Washtenaw Community College professor to discuss experience at epicenter of Egypt's revolution
In February, Washtenaw Community College professor Elisabeth Thoburn set out on a four-month, seven-country journey through the Middle East. The first stop on her trip: Egypt, where, as she made preparations to leave, the population was suddenly in the streets demanding the resignation of longtime President Hosni Mubarak.
Thoburn could have altered her itinerary. The State Department was warning American citizens to leave, and many would have hesitated at the prospect of heading into the epicenter of a revolution in a Middle Eastern country.
But Thoburn boarded her plane for Cairo and set up in a hotel just blocks from Tahrir Square, ground zero of the revolution.
“If you are afraid, stop traveling,” Thoburn said. “This was a situation where I made a calculated decision to go because I felt safe enough. In a country of millions, I have a very fine chance of being safe. On the ground, as far as how close I could get to Tahrir Square; I decided I would go and take it day by day.”
Photo Courtesy of Elisabeth Thoburn
On Wednesday, Thoburn will recount the experience in Cairo as well as her time in six other Middle Eastern countries, notably Iraq, the Palestinian Territories and Israel. The talk, entitled "Multiple Truths", will take place at Towsley Auditorium at 7 p.m. A photo exhibit in WCC’s Gallery One precedes the event from 5:30 to 7 p.m.
Thoburn described witnessing the revolution as “overwhelming” and a “great privilege.” She arrived in Cairo on Feb. 2, just several days after the events began unfolding. Born in East Germany and holding a German passport, Thoburn was considered German by Egyptian officials, but was otherwise American.
She is a veteran of travel during tense times. While in Lahore, Pakistan several years ago, Benzair Bhutto was assassinated and riots broke out in some parts of the country. She moved carefully, and said she took the same precautions in considering how close she would get to Tahrir Square.
For example, Friday was a day to exercise special caution because there was no telling what might happen after sermons in the mosques.
But, as she reported on her blog during the trip, Thoburn had minimal trouble moving about Cairo. She was subjected to several interrogations by Mubarak’s forces and civilians patrolled the streets, but Egyptians were overwhelmingly welcoming, she said.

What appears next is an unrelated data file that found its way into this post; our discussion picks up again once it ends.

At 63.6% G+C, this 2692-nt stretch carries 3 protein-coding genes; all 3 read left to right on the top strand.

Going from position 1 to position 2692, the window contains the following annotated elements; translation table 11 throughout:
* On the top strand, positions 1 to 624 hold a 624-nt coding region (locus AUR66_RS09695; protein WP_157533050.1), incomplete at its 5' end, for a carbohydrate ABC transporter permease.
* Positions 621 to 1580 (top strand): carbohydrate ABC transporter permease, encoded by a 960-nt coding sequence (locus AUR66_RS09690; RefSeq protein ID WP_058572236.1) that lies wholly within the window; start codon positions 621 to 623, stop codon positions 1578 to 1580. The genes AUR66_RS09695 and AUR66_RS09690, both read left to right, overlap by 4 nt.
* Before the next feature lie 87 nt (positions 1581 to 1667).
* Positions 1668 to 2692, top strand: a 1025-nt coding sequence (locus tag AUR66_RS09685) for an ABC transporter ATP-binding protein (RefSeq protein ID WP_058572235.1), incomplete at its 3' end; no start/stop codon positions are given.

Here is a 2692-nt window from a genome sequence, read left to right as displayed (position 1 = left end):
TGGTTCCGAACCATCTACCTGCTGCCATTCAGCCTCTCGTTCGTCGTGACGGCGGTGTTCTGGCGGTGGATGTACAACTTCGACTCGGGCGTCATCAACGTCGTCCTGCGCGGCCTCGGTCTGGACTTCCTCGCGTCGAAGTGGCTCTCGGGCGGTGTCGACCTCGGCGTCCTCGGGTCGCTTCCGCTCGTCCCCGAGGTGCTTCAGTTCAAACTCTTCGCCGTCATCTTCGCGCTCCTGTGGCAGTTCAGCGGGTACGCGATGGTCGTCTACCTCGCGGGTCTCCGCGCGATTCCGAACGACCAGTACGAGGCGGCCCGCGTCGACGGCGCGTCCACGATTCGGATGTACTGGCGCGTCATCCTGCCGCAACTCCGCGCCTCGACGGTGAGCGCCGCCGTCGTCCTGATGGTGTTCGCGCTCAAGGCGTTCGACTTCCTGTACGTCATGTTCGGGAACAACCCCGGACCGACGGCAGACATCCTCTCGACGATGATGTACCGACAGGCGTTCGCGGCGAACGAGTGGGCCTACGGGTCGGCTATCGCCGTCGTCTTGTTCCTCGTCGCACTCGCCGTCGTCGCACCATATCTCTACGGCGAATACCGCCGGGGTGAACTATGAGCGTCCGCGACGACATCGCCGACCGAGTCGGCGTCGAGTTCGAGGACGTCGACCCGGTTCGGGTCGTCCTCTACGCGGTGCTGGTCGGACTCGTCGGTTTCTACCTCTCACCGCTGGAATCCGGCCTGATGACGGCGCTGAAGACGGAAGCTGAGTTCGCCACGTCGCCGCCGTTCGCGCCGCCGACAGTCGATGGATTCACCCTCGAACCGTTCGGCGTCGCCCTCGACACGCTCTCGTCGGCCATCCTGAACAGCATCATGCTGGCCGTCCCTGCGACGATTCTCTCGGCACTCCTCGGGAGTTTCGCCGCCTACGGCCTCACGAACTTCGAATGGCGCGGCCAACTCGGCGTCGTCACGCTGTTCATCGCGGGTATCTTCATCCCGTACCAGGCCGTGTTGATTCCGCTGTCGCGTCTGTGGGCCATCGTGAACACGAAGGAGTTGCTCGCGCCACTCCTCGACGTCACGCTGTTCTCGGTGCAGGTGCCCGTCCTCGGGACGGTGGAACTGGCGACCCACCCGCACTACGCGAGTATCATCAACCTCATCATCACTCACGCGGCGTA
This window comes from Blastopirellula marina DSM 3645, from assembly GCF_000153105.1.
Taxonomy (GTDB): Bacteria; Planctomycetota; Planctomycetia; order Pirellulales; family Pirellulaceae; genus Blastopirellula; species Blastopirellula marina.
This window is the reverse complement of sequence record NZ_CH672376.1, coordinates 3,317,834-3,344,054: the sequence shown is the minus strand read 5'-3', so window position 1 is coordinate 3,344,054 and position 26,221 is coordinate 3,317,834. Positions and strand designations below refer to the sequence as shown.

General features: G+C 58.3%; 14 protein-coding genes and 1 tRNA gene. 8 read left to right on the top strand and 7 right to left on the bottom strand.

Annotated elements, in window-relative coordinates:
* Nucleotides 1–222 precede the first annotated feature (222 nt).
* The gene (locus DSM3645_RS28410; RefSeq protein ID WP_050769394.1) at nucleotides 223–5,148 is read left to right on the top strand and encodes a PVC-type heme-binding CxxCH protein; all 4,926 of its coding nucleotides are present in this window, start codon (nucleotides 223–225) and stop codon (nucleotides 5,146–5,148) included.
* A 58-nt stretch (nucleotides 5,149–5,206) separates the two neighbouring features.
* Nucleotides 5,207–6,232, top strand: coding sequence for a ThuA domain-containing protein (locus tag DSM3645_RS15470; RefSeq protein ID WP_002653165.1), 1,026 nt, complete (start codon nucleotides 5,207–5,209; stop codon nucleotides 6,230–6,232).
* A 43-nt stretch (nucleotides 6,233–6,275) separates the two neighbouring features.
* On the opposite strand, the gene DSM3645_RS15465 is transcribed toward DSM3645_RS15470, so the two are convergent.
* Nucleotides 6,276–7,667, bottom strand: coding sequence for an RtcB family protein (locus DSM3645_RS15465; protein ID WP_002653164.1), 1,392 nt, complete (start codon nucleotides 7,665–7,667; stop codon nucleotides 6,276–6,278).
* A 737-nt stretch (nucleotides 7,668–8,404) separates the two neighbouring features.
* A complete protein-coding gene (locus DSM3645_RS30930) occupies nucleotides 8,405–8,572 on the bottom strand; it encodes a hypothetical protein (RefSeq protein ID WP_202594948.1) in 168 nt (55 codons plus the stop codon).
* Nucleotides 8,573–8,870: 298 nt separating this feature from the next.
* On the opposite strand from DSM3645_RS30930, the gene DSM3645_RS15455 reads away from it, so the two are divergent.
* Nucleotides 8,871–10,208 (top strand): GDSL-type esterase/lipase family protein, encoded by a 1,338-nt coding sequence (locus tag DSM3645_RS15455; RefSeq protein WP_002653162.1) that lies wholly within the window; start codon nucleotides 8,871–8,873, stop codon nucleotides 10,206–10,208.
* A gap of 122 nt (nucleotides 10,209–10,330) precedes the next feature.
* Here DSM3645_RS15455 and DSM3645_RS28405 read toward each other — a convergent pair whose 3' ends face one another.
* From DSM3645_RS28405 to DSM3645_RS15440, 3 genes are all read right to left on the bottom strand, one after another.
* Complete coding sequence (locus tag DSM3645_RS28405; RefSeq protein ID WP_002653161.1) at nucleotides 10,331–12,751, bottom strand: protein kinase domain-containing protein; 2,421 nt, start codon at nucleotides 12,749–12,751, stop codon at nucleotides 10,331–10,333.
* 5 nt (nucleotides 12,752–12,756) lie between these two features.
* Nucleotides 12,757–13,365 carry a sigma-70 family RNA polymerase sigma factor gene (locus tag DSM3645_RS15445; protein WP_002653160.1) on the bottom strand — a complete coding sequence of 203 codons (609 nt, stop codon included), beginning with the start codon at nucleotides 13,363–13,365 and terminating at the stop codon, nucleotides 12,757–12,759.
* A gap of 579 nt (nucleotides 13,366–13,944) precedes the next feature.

Thoburn stayed in Cairo for six days before traveling south. As an art historian, the revolution presented a unique advantage in that the country was virtually free of foreign tourists - she counted no more than a dozen foreigners during the two weeks spent in Egypt.
That afforded the chance to visit the Abu Simbel Temples with nearly no one else there. The temples are some of the most famous in the region, and she said she would normally have been elbow to elbow with other visitors.
“I pretty much had Egypt to myself and it was the most amazing experience I could have had as an art historian,” she said. “I would’ve kicked myself for the rest of life if I hadn’t gone.”
The rest of the county was free from protests or any overt sign that Egypt was in the midst of a revolution, Thoburn said. Groups of people were regularly gathered around television sets watching the news, but the only coverage she could pick up was from the Egyptian state media, which she called “criminal.”
Many people in the south of the country said they were prepared to go to Tahrir Square in case there was a prolonged stand off between the population and Mubarak, but the revolution only lasted 16 days.
Thoburn said she was also struck by the normalcy in Iraq. Aside from occasional scars throughout the city, Baghdad was not in shambles. American soldiers only came out of their bases in emergencies, though sectarian violence remained a concern.
She said she found it a bit strange that Iraqis would point to a spot where a suicide bomber had blown him or herself up for sectarian reasons, then assert “Americans did that.”
Thoburn found the Iraqi National Museum still mostly shuttered. It was left unguarded and was looted when American forces first took Baghdad and, nine years later, the museum is still not open except for a few exhibits. But Thoburn said people are slowly beginning to return artifacts that were stolen.
Photo Courtesy of Elisabeth Thoburn
Some of the archeological sites outside of Baghdad, which is part of the Cradle of Civilization, are also unsecured and have ammunition or tank tracks throughout them, though Thoburn said some of the sites are now fenced in.
In Palestine, Thoburn was again surprised by unexpected normalcy. She found the refugee camps in much better condition than what she had imagined.
“When we hear 'refugee camp' we picture a pretty bleak place with walls around it but, again, if you wouldn’t have known you were in a refugee camp, you would have thought you just were in a neighborhood,” she said. “That’s what I would consider a lower-income neighborhood. There are neighborhoods in Detroit that are far worse than in the West Bank.”
At the opposite end, Thoburn said she was struck by the affluence of the Israeli settlements, and said she was also surprised to find not all the settlers were on the extreme right wing, but quite moderate. Some just couldn’t find housing anywhere else, she said.
The most militant spot was Hebron, where she said Hamas and Hezbollah flags flew on one side and Israeli’s with the Bible in their hand stood on the other.
The city provided a prefect example of the main lessons she took away from her four-month trip.
“There is a truth if you look at it from one perspective and a truth if you look at it from another perspective,” she said. “From an inside view you find a perfectly logical viewpoint and narrative, but from the outside you think ‘How misguided are they.' "